Consequences of a DUI/OVI Conviction
What is a DUI/OVI?
OVI is the legal term in Ohio for what is commonly called “DUI.” OVI stands for Operating a Vehicle under the Influence of alcohol and/or drugs. Another term that is used in other states is “OMVI.” The “M” in OMVI stands for “motorized.” However, Ohio does not have this terminology because a person can be charged with DUI/OVI by riding a bicycle. Ohio law does not require that the vehicle be a motorized vehicle (e.g., car or truck).
Ohio has two types of DUI/OVI: “per se” and “impaired.” The prosecution can prove that you committed DUI/OVI by either of these. DUI/OVI “per se” means the prosecution must prove that you operated a vehicle with a prohibited concentration of alcohol or drugs in your system (blood, breath or urine). The prosecution does not need to prove that alcohol or drugs impaired your ability to drive. The prosecution simply needs to prove that your system contained a prohibited amount of alcohol or drugs. DUI/OVI “impaired” means the prosecution must prove that you operated a vehicle under the influence of alcohol or drugs. The level of concentration in your system does not matter, only that it impaired your ability to drive.
If you assent to tests (more on that later) of your blood, breath or urine, and you test over the legal limit, you will be charged with both DUI/OVI per se and DUI/OVI impaired. If you do not take the tests, or if the results were not over the legal limit, you will be charged with DUI/OVI impaired only.
Conviction for DUI/OVI in Ohio can result in a variety of penalties. There are mandatory minimum sentences that must be imposed by the court, and numerous penalties that the judge may impose. These penalties include incarceration, fines, license suspension, court costs and points on your license. Additionally, the court may require yellow plates, alcohol and/or drug treatment, alcohol monitoring, probation, and vehicle immobilization or forfeiture. The minimum mandatory and maximum sentences increase based on the number of DUI/OVI convictions that you have had in the past 6 years and the past 20 years.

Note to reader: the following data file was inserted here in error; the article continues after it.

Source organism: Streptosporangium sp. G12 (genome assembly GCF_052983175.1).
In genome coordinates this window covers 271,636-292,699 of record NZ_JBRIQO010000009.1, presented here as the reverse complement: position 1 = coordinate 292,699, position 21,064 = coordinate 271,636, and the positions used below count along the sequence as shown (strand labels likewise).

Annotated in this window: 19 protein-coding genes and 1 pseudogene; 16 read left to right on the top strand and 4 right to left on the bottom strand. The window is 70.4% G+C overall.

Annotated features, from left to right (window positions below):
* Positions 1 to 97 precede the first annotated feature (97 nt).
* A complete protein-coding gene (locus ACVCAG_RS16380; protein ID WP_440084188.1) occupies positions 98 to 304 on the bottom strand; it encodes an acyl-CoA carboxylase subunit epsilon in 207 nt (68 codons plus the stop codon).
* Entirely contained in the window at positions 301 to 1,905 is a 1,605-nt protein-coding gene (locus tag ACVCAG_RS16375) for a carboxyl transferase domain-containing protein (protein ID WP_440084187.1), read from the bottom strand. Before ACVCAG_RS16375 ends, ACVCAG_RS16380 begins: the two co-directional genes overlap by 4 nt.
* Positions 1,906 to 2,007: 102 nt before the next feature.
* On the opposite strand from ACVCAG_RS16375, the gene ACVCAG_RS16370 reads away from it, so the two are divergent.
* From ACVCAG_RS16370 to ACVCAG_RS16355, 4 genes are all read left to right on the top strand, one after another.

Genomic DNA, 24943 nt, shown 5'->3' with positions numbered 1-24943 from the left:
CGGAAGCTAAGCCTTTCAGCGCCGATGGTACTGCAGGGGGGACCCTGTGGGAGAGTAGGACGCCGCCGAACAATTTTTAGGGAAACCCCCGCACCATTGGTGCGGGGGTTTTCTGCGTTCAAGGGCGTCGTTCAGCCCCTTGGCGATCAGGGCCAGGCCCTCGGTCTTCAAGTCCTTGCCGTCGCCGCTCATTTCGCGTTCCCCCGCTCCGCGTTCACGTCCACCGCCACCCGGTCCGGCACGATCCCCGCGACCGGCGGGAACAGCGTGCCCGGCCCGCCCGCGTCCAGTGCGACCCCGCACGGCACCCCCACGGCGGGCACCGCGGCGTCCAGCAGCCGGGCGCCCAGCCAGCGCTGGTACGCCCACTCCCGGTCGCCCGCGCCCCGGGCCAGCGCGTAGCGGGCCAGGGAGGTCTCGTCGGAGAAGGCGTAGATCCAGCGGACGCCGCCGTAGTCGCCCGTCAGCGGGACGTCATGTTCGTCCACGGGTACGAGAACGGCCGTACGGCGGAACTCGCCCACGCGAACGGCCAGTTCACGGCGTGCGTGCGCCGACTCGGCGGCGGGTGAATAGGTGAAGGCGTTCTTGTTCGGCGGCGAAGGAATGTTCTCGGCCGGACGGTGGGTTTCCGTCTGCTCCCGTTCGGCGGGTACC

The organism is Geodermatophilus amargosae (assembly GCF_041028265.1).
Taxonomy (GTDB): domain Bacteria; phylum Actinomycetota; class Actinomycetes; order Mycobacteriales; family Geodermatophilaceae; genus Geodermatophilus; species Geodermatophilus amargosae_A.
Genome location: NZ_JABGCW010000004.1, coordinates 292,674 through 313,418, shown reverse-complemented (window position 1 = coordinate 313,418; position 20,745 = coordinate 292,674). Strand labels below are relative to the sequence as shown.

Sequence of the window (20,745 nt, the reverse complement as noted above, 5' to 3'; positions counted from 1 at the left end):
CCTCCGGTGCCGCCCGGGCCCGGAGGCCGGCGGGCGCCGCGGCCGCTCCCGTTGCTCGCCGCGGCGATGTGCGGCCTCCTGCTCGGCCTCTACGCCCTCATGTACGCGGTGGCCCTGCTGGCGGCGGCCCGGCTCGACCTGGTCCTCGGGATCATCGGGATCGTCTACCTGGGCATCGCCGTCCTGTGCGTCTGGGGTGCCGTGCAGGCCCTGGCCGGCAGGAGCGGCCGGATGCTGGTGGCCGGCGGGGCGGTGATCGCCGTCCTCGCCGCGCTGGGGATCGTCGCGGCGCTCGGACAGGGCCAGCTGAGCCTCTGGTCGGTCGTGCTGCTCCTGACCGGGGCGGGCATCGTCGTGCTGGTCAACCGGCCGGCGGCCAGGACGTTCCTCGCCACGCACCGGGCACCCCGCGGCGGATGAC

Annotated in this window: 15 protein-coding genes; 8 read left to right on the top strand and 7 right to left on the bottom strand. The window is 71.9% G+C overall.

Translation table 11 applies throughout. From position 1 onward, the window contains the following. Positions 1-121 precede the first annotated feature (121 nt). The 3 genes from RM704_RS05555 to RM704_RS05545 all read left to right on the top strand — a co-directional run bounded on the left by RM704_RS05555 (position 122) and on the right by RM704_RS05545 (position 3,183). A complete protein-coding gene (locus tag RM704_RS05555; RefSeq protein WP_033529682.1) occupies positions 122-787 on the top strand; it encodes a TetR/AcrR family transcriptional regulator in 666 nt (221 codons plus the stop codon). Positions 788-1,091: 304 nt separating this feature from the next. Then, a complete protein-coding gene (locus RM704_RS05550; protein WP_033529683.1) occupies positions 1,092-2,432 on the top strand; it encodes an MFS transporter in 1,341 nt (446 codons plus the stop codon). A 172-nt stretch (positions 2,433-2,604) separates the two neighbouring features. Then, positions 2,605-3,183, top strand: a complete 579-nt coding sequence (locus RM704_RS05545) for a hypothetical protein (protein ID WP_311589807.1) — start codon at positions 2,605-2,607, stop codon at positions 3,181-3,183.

If you are convicted of DUI/OVI with a “high test” (blood alcohol concentration of 0.170 or higher), or for a “test refusal with prior conviction” (in the last 20 years), the minimum jail sentence is doubled. In addition to the criminal penalties outlined above, there are numerous other consequences for a DUI/OVI conviction. These include negative impacts to current/future employment, ability to drive a company vehicle or transport children, educational opportunities, and increased car insurance premiums. Moreover, a DUI/OVI conviction will go on your permanent criminal record and is not eligible to be sealed or expunged.
Evidence Gathered in DUI/OVI Cases
Police Observation While You Are Driving
Law enforcement is instructed to perform DUI/OVI investigations in 3 phases. The first phase is while the vehicle is in motion. The police are taught to look for “clues” that the driver is under the influence of alcohol or drugs. These clues include:
- Weaving, making wide turns, and driving outside the marked lines/lanes;
- Hitting or almost hitting objects;
- Problems stopping or making sudden changes in speed;
- Responding slowly to traffic lights and driving without your headlights on; and
- Making unsafe lane changes, driving recklessly or making improper turns.
The police are looking for these clues because they are required to have some justification for stopping your vehicle. If the police officer lacked justification for stopping your vehicle, the judge will throw out all evidence obtained by the police after the stop. However, even if the police officer was justified in making the stop, the cruiser video from the officer’s car may demonstrate that the officer did not observe the clues outlined above. The absence of these clues can be used at trial.
Law Enforcement Pulls You Over